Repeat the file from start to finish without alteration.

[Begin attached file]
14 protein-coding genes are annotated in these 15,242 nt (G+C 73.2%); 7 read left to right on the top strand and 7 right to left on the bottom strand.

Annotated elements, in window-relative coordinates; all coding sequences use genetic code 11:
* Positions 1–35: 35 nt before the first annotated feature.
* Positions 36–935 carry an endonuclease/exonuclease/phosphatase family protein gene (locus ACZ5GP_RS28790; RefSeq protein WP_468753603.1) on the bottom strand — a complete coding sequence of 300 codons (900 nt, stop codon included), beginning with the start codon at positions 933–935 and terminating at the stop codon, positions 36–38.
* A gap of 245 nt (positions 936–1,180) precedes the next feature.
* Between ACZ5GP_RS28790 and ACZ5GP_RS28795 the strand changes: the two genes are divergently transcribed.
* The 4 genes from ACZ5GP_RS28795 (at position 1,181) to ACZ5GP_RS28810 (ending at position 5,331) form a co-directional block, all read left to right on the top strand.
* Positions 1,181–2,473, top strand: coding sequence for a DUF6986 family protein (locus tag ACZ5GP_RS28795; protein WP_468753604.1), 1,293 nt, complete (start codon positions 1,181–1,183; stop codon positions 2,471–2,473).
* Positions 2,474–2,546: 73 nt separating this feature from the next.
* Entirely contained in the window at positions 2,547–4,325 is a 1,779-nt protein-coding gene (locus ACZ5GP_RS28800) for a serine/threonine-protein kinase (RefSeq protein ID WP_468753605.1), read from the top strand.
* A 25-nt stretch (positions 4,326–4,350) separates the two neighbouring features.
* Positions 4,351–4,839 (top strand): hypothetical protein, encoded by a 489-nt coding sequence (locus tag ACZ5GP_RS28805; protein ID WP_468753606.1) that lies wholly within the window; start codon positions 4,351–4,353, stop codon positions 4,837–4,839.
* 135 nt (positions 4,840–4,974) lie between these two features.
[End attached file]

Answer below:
14 protein-coding genes are annotated in these 15,242 nt (G+C 73.2%); 7 read left to right on the top strand and 7 right to left on the bottom strand.

Annotated elements, in window-relative coordinates; all coding sequences use genetic code 11:
* Positions 1–35: 35 nt before the first annotated feature.
* Positions 36–935 carry an endonuclease/exonuclease/phosphatase family protein gene (locus ACZ5GP_RS28790; RefSeq protein WP_468753603.1) on the bottom strand — a complete coding sequence of 300 codons (900 nt, stop codon included), beginning with the start codon at positions 933–935 and terminating at the stop codon, positions 36–38.
* A gap of 245 nt (positions 936–1,180) precedes the next feature.
* Between ACZ5GP_RS28790 and ACZ5GP_RS28795 the strand changes: the two genes are divergently transcribed.
* The 4 genes from ACZ5GP_RS28795 (at position 1,181) to ACZ5GP_RS28810 (ending at position 5,331) form a co-directional block, all read left to right on the top strand.
* Positions 1,181–2,473, top strand: coding sequence for a DUF6986 family protein (locus tag ACZ5GP_RS28795; protein WP_468753604.1), 1,293 nt, complete (start codon positions 1,181–1,183; stop codon positions 2,471–2,473).
* Positions 2,474–2,546: 73 nt separating this feature from the next.
* Entirely contained in the window at positions 2,547–4,325 is a 1,779-nt protein-coding gene (locus ACZ5GP_RS28800) for a serine/threonine-protein kinase (RefSeq protein ID WP_468753605.1), read from the top strand.
* A 25-nt stretch (positions 4,326–4,350) separates the two neighbouring features.
* Positions 4,351–4,839 (top strand): hypothetical protein, encoded by a 489-nt coding sequence (locus tag ACZ5GP_RS28805; protein ID WP_468753606.1) that lies wholly within the window; start codon positions 4,351–4,353, stop codon positions 4,837–4,839.
* 135 nt (positions 4,840–4,974) lie between these two features.